The Frankfurt School of 'critical theory' was regarded by orthodox Marxists as 'revisionist' partly because it criticised economism and crude materialism, and partly because of its eclecticism. In media theory it is important for offering the first Marxist attempt to theorize about the media (Gurevitch et al. 1982: 8). However, it provided no real way forward for the study of the mass media (Curran et al.1982: 23). The most notable theorists connected with the Frankfurt School were Theodor Adorno, Herbert Marcuse and Max Horkheimer - all committed Marxists - who were associated with the Institute for Social Research, which was founded in Frankfurt in 1923 but shifted in 1933 to New York.
The Frankfurt School was influenced by predominantly conservative notions of 'mass society', though it gave this perspective a leftist slant (Bennett 1982: 42). The so-called 'father of the New Left', Herbert Marcuse, in One-Dimensional Man (1972), presented the media very pessimistically as an irresistible force:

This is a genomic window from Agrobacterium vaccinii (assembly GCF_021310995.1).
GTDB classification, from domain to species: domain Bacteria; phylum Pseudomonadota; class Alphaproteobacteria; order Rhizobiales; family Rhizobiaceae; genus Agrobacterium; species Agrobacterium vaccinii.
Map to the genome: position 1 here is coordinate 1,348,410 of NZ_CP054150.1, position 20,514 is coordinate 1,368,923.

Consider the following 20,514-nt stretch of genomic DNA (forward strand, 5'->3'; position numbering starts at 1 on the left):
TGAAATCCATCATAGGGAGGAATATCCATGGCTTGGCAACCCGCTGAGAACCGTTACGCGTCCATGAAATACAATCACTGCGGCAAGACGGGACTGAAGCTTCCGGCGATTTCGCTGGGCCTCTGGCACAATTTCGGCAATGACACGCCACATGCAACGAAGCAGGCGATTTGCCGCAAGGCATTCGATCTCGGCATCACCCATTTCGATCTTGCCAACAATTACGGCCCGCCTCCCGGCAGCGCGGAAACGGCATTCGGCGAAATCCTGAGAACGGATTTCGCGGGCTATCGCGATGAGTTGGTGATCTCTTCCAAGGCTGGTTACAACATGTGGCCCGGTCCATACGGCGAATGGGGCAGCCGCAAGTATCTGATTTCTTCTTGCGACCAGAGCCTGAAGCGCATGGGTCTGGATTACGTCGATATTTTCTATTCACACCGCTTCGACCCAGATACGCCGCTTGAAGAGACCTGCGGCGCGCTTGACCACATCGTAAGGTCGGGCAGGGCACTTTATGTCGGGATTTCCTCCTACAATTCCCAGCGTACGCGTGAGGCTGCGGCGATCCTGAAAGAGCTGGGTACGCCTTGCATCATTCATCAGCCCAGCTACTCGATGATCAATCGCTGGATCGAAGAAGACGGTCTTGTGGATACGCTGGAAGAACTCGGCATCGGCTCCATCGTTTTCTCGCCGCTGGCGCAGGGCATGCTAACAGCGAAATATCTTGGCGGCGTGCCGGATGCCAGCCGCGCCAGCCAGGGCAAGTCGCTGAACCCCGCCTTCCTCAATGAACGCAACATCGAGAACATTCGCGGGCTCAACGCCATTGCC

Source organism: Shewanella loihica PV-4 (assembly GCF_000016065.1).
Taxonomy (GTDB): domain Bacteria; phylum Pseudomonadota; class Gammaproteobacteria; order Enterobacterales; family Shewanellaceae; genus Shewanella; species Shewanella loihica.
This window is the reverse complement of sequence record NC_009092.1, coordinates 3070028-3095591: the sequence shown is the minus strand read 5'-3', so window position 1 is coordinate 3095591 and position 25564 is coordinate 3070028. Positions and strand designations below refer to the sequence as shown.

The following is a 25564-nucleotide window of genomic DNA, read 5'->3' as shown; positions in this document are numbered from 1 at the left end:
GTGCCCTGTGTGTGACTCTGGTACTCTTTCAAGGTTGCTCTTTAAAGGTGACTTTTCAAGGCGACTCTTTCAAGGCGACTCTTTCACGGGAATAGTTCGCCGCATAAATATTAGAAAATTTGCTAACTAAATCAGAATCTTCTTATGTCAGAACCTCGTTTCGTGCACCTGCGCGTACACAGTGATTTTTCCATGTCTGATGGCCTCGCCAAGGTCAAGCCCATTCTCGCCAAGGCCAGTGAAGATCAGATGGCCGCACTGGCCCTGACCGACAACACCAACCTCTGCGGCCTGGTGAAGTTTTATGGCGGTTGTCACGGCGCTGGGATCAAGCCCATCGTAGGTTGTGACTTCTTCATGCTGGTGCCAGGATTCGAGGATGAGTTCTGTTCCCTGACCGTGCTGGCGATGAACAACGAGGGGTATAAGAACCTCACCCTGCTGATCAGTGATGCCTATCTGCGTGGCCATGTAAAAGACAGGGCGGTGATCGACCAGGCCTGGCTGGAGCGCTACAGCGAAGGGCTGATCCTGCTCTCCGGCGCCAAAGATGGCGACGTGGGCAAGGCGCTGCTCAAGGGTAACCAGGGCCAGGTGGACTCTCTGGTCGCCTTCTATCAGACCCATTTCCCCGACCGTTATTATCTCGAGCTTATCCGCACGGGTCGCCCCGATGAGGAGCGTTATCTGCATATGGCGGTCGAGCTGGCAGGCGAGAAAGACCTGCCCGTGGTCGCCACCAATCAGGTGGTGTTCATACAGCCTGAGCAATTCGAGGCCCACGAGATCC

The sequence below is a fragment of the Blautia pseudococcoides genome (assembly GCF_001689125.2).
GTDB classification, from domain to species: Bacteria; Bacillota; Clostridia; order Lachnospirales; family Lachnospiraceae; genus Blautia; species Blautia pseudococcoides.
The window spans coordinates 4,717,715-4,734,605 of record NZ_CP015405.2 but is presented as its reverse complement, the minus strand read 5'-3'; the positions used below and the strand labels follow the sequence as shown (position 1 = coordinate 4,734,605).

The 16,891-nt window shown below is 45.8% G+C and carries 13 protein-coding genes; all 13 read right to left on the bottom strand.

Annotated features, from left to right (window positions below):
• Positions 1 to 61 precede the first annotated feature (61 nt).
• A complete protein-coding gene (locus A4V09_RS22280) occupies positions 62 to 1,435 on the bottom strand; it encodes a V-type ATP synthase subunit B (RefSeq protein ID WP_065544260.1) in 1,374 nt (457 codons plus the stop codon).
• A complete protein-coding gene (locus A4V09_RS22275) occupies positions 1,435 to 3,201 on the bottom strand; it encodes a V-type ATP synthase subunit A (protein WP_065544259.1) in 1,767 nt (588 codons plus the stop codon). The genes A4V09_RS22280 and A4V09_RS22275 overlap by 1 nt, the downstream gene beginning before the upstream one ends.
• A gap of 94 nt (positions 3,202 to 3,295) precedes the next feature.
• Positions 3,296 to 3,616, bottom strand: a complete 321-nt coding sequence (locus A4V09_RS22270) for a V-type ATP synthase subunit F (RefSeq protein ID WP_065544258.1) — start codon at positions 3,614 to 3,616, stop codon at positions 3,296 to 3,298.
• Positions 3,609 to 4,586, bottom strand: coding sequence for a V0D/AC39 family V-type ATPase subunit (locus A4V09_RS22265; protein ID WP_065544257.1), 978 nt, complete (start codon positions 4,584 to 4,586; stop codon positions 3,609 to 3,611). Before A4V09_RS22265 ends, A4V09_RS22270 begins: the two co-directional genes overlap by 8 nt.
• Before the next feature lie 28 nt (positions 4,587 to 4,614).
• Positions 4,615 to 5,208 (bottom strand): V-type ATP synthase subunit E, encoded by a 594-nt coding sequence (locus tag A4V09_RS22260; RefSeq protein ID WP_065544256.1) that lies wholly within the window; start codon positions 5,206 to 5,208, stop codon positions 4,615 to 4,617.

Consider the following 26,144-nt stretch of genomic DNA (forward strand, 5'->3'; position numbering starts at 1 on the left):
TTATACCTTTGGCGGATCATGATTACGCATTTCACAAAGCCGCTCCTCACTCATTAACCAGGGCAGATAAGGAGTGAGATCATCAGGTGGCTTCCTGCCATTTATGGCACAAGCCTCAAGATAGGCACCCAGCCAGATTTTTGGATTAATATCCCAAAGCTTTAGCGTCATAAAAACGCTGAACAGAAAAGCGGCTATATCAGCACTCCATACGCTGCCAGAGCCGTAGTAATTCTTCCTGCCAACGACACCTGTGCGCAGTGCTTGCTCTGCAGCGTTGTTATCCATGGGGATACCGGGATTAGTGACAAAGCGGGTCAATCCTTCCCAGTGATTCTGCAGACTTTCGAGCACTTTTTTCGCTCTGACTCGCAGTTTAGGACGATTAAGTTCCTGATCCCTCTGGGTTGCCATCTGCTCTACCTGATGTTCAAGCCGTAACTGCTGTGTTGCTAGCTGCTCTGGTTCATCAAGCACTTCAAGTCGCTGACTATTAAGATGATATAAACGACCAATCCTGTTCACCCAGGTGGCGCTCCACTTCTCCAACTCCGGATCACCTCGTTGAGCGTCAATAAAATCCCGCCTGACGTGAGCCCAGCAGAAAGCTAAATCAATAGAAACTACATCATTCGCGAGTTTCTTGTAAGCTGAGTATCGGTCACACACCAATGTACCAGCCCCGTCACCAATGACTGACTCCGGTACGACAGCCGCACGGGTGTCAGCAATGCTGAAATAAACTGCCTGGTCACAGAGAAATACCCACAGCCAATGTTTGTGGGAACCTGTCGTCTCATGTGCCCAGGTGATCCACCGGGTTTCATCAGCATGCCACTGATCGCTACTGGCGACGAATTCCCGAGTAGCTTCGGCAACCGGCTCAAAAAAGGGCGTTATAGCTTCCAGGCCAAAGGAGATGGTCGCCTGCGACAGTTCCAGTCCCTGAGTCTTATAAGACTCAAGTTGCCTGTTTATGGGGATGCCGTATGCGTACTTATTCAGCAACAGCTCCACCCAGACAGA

For Marcuse, the mass media defined the terms in which we may think about the world (Bennett 1982: 44). The Frankfurt School in general was profoundly pessimistic about the mass media. As Janet Woollacott puts it, their work 'gives to the mass media and the culture industry a role of ideological dominance which destroys both bourgeois individualism and the revolutionary potential of the working class' (Woollacott 1982: 105).
Theodor Adorno and Max Horkheimer (1972, cited in Bennett 1982: 31) coined the phrase 'the culture industry', referring to the collective operations of the media. The Frankfurt School's focus on ideology helped to undermine economism, but it was criticized by other Marxists for elitism and for Hegelian idealism (Bennett 1982: 47).